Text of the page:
PI world turns its attention to Supreme Court for mixed-injuries case


Supreme Court: The PI market waits

Whiplash claimants, insurers and their lawyers will be watching the Supreme Court closely tomorrow when it hears the appeal on how to value so-called mixed injury claims.

The Association of British Insurers (ABI) is representing the interests of the defendants in Hassam & Anor v Rabot & Anor, while both the Association of Personal Injury Lawyers and Motor Accidents Solicitors Society are intervening to support claimants.

The case, which has many thousands more awaiting the outcome, centres around how a court should value claims in the Official Injury Claim (OIC) portal where there is both a whiplash injury subject to the OIC tariff and other injuries which are not. Around two-thirds of cases in the portal are mixed claims.

The majority in the Court of Appeal backed valuing both injuries separately in accordance with whatever scheme or tariff applied, and then reducing the total for any element of overlap of the non-tariff element with that already compensated for within the tariff for pain, suffering and loss of amenity (PSLA).

The defendants argued that all PSLA common to (i.e. concurrently caused by) both the tariff and non-tariff injuries should be treated as fully compensated for by the tariff award. This meant only a further small amount would be appropriate for any additional PSLA, if any could be exclusively attributed to the other injuries as being solely caused by them.

Dissenting, the Master of the Rolls, Sir Geoffrey Vos MR said the wording of the Civil Liability Act 2018 “leads inexorably to the conclusion” that the defendants’ position was the correct one “as a matter of statutory construction”.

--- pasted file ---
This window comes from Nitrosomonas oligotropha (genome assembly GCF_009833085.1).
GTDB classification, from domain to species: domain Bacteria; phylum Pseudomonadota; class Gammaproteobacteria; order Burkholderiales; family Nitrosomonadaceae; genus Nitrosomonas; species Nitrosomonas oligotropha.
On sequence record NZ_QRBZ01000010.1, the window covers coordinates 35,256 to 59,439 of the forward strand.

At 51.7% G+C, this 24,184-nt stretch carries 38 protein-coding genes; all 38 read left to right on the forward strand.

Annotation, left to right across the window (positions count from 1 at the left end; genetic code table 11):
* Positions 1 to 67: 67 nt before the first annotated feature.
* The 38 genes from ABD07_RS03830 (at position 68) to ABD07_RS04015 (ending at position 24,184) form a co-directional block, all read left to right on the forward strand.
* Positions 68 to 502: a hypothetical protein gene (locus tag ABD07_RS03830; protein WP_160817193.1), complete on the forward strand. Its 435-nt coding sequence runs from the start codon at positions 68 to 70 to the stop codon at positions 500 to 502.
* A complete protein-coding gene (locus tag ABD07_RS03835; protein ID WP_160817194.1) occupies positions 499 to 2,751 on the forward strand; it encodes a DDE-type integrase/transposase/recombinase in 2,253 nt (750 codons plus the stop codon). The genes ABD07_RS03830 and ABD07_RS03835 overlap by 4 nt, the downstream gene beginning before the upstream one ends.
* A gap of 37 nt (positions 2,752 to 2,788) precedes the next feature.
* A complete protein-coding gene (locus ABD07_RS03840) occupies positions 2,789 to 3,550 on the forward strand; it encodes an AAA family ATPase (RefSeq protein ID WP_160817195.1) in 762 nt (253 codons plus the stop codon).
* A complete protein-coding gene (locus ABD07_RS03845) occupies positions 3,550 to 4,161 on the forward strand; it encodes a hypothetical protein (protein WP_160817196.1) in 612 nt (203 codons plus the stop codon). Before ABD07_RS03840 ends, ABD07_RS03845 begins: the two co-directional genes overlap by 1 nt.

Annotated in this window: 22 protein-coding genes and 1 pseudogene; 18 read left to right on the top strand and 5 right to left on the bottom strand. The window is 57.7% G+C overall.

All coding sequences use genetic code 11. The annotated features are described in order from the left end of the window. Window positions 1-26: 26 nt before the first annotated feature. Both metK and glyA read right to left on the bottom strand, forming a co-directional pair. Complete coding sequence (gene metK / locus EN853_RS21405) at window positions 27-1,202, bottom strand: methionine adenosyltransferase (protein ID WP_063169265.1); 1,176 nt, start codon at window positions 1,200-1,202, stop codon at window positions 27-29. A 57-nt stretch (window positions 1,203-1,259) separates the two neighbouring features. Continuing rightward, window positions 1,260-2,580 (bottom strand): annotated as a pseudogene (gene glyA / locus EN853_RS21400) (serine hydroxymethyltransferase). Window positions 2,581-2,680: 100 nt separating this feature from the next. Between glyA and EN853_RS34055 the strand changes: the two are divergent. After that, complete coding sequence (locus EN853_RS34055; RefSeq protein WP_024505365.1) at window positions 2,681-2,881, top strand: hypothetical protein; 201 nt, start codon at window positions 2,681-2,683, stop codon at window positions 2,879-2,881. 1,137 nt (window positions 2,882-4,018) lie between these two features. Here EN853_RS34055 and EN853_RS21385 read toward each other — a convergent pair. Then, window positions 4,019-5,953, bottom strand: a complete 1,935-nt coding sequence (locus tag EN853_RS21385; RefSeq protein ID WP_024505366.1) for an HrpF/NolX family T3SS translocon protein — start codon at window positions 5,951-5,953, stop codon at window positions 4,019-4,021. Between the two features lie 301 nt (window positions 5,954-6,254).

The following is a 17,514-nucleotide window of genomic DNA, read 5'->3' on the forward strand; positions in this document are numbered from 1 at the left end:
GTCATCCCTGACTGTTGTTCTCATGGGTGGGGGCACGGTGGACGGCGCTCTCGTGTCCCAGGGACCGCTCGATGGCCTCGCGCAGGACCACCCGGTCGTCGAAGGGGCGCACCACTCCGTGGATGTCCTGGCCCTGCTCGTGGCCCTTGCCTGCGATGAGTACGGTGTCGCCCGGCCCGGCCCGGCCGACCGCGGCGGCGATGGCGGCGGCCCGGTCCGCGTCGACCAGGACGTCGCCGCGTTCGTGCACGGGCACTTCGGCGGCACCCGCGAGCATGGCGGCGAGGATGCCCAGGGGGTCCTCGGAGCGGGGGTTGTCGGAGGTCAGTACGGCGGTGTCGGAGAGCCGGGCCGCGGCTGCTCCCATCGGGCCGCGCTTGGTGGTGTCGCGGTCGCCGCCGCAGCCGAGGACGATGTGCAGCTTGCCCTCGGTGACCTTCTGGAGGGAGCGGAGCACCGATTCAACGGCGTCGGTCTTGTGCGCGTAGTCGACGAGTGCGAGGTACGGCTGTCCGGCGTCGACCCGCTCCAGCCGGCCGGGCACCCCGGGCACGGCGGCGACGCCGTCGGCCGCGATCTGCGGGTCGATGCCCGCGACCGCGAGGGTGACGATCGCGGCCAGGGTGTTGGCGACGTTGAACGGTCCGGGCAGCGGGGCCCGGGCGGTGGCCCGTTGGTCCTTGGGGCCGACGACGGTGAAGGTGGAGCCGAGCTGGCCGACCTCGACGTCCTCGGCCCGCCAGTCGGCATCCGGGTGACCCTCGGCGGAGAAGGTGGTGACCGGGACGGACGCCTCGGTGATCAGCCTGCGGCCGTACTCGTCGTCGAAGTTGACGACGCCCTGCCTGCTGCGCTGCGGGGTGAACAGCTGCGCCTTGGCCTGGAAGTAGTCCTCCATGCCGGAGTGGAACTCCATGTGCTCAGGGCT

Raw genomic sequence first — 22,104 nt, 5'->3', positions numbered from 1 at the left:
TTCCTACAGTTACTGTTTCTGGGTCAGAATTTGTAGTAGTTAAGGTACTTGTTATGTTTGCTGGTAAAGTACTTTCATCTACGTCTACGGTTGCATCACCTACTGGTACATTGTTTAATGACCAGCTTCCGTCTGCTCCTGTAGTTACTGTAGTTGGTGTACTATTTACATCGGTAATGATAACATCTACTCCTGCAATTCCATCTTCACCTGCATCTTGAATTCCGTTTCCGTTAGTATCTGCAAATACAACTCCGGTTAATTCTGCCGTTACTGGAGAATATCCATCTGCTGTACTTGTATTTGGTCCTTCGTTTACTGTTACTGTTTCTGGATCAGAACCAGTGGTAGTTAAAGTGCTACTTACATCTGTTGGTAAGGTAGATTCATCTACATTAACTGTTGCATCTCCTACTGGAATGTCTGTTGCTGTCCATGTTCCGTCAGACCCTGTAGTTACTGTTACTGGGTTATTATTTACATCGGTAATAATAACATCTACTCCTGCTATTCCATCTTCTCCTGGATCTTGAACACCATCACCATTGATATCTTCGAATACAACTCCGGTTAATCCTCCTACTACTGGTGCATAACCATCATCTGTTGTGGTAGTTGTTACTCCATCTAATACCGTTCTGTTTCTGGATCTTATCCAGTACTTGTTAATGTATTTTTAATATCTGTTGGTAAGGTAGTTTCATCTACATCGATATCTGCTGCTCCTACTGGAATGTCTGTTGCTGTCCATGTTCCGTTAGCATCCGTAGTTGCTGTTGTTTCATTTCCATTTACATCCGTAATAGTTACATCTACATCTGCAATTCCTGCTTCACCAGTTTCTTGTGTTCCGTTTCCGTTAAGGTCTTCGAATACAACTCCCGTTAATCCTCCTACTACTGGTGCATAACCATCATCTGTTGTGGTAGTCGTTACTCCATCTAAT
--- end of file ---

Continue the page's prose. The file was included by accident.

In a report on mixed injuries published ahead of the hearing, the Association of Consumer Support Organisations (ACSO) – which supports the claimant position – said that, since the Court of Appeal decision, defendant law firms have looked to challenge non-tariff injuries on the basis of causation and the mechanics of the accident.

“Challenging how specific injuries occurred but not disputing the tariff injuries results in the claim remaining on the OIC portal,” it said. “One impact is that claimants without representation may then struggle to comprehend the significance of an allegation or how properly to address it.”

ACSO noted how many claimant law firms had exited the market since the OIC was launched in 2021 and said the Supreme Court ruling “could see this number decrease even further, given that supporting consumers in whiplash-only cases may not be commercially viable”.

“Should the Supreme Court agree with the MR’s dissent, insurers will increase their savings as a result of the reforms, and these could potentially be passed onto consumers.

“However, given that mixed-injury claims were not considered by the Ministry of Justice in its impact assessment ahead of the passage of the Act, it is likely that any additional savings will increase profitability for insurers.

“Should the Court of Appeal’s decision be accepted, insurers may continue to push for further reforms, such as further increasing the small claims track limit and including non-whiplash injuries under a revised tariff, noting that this would require primary legislation, or even abolishing general damages altogether, as was first proposed in 2015.”

The ACSO report noted how the number of motor personal injury claims has fallen from a pre-pandemic 653,983 in 2019 to an all-time low of 352,230 in 2023 as a result of the OIC.

The proportion of settled claims involving mixed injuries has, according to the ABI, risen from 27% in 2016 to 39% in 2023.

“Such an increase is likely to be because, before the tariff, the whiplash injury constituted the vast proportion of the claim; claiming for other minor injuries was not likely to make a material difference to its overall value.

“The tariff, in reducing dramatically the value of the whiplash injury, led to more claims being made for other, non-tariff injuries sustained.”